posted by IndigoRain at 11:26 PM on August 1, 2012 [4 favorites]

The UK institution Private Eye has a classified ads section where people just ask for money for just this sort of thing. No idea if it has ever worked for anyone, but if you write a very short preferably witty request you might just get lucky:
posted by runincircles at 12:44 AM on August 2, 2012

My wife and I make enough money that a sliding scale eliminates health clinics or PP

Sliding scales usually take the size of your family into account. You may well qualify.
posted by yohko at 3:52 AM on August 2, 2012 [3 favorites]

I agree with others. I've seen friends use with some success. The key is that people don't just stumble upon it so you have to be willing to put yourself out there to family and friends or come up with another way to market it.

Even if you go that route, you should have a plan in place in case you don't make enough to cover the costs. $1000 is a lot of money even with you break it down year to year, I know. $200/year still sounds like a fair bit, but $4/week is probably manageable as long as you really put the money away and don't touch it. If you are living as paycheque to paycheque as you describe there's probably not much discretionary spending to cut, but take a look at your budget. Can you buy something in generic that you aren't right now? Are you getting the best deal possible for your cell phone? Internet? Have you called and asked about better rates? What are you paying in bank fees? There are small places to make small cuts in almost everyone's budget. Even if you put away $2/week and go the gofundme route, you'll have a bit of a cushion if the donations come up short.
posted by GilvearSt at 4:55 AM on August 2, 2012 [1 favorite]

I just saw an obituary yesterday where the family was asking for donations through WePay because they couldn't afford the cost of the funeral. There's a donations page that specifies medical expenses, so it should work for you guys.
posted by jabes at 6:36 AM on August 2, 2012 [1 favorite]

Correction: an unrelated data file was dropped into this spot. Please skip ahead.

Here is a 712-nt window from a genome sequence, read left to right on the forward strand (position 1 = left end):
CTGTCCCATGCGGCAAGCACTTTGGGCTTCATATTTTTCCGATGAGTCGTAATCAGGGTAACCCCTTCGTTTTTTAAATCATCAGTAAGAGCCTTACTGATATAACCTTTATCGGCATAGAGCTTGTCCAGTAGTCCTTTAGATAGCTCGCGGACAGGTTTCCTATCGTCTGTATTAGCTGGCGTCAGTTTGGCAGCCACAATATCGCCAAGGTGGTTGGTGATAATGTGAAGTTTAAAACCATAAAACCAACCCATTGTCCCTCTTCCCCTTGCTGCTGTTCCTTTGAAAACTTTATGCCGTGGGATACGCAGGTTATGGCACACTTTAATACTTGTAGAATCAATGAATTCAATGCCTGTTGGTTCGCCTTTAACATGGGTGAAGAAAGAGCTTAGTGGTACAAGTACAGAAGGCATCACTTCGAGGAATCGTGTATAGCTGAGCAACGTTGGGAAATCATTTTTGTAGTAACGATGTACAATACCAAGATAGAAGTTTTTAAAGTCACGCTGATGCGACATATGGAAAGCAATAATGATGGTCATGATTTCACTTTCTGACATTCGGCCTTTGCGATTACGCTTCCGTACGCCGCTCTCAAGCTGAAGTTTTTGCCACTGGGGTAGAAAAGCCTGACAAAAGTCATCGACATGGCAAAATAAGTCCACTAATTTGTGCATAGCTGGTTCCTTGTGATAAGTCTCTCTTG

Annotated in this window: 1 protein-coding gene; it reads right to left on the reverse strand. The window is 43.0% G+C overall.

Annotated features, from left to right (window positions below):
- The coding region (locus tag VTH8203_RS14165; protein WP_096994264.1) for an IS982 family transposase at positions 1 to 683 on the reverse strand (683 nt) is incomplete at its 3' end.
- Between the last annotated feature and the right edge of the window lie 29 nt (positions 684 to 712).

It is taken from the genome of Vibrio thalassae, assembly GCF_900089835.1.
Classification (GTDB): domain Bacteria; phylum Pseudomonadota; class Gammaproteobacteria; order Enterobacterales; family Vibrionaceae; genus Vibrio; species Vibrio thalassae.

I'm not sure when your insurance plan year begins, but from what I've read, sterilizations are now covered by the Affordable Care Act! Can you stick it out for a few months until you roll over into a new plan year? Your procedure might soon be copay-free!
posted by theraflu at 6:41 AM on August 2, 2012 [1 favorite]

Why not just use IUDs until menopause?
posted by hishtafel at 9:50 AM on August 2, 2012

Best answer: Things friends of mine have done when faced with non-covered medical expenses:

--Borrow from 401k.

--Complain about the non-coverage to an administrator or employee hotline. It the case of a recurrent expense, their employer eventually got the item covered. Or otherwise try to address the non-coverage.

You could combine the two approaches by going to talk with someone in your benefits department about this situation.

But if the Affordable Car act works out, that's perfect.

I could actually see a kickstarter type appeal to strangers working if it was very rad and humorous, though. "Keep me from procreating" with a picture and statement that makes the idea seem appealing, something like that. Personally I would not use a format that required soliciting people you, know because they will be apt to think you're asking for something that's pretty far down the scale of urgent needs. (I don't happen to think that so much; I hate chemical birth control and IUDs and the failure rates with most methods, but that's just me.)
posted by BibiRose at 9:54 AM on August 2, 2012